Introduction: How to Prevent Super Glue From Drying

Any kind of glue it's one of the principal tools of a maker, especially super glue, its fast and glues virtually everything.

But a problem common to all of the users its the glue drying up on the tip of the container, and we ended up throwing away on the trash and buying a new stick of super glue.

On this project i show you how to prevent this from happening with a simple solution and save some money.

Step 1: Watch the Video

Watch the video and see how easy it is to make this project.

Step 2: Gather the Material

You will need for this project:

- Container with Lid

- Rice

Step 3: Get Started

This project its really simple, just put small amount of rice on the container, any type will do, and place your super glue stick incide and close the lid.

Step 4: How It Works

So to any type of super glue to cure you need moisture, so taking out the moisture of the equation and we have the problem solved.

An easy and cheap solution to remove moisture is using rice, rice is a natural desiccant.

Rice as an hygroscopic will absorb all of the moisture in the air taking out the chance of the glue to cure.

Is that simple, no more glue drying up and no more wasting money.

Step 5: -

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Comments

author
JoyceAmbrosio (author)2015-11-04

I'll try this with the teflon tape method. Thank you.

author
david.lister.1671 (author)2015-03-20

I tried the rice method.

It's not for me i'm afraid. It makes the rice pudding taste strange...

author

you're probably not sprinkling enough super glue on it, otherwise you'd be stuck on it!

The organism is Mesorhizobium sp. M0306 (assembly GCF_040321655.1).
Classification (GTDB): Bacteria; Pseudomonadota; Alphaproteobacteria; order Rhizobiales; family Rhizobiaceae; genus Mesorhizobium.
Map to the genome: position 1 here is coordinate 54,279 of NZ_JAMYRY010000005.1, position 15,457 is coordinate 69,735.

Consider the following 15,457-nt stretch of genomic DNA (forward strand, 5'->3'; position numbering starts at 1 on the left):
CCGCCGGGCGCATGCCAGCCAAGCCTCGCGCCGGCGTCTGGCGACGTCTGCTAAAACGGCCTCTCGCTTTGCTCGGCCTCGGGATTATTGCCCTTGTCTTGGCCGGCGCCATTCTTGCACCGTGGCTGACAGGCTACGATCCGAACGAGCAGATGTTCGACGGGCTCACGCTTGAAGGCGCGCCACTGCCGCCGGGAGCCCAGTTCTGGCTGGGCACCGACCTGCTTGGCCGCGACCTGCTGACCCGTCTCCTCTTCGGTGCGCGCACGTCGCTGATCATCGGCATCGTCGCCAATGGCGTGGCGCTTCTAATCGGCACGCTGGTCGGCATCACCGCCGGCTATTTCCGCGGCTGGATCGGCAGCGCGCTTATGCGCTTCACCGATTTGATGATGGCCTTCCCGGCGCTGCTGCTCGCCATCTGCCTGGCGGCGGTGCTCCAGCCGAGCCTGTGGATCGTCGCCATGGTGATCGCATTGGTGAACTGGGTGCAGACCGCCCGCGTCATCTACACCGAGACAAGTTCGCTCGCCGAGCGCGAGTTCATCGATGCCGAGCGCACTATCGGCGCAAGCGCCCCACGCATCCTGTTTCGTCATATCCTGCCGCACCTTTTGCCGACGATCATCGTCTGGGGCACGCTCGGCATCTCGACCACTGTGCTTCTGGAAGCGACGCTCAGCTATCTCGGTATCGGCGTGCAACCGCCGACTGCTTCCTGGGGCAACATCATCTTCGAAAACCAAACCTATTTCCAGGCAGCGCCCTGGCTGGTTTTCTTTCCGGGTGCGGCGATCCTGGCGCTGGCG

author
holymoses (author)2015-07-29

Rice works, but not as good as Silica.

Look out for appropriate cat litter and you will find perfect cheap stuff for it!

author
gettinchefywitit (author)2015-02-17

Silica would work. Rice does not do what you think it does. If rice absorbed moisture from the air like that then you could set it out on a humid day and it would cook. This doesnt happen and therefore this is busted as a farce. Take it from a Chef and if you dont believe me ask Alton Brown from Good Eats. He also debunks this myth

author
tkjtkj (author)gettinchefywitit2015-04-20

im not so sure: Personally, i've rescued 3 cellphones with the standard procedure of :

shaking out excess water with batt and case opened, then gentle blow-drier, then burying the device in a bowl of dry uncooked rice ... all phones now work fine.

I must say that 'cooking' does not equal 'removing water' .. cooking is a complex process that changes the nature of the item: protein agglutinates, sugars under go the 'Maillard Reaction' (probably misspelled) , as im sure you understand.

'Air' is merely a 'transport device' , and when it's water molecules bathe rice grains, well, yes, some MUST be absorbed .. might take a good while, but that's 'what rice does' ..

I dont question your saying silica would be better .... but my experiences suggest silica is not alone in this capacity..

author

Rice is a Hygroscopic substances there fore as the ability of attract water molecules from the surrounding environment.

Research made in a lad provet that rice can soak up 73 per cent of moisture in a container.

This percentage it's not much but for this job it does the trick.

Of course you can find a another desiccant with a higher percentage absorption, but rice it's a common resource found on every home than others.

author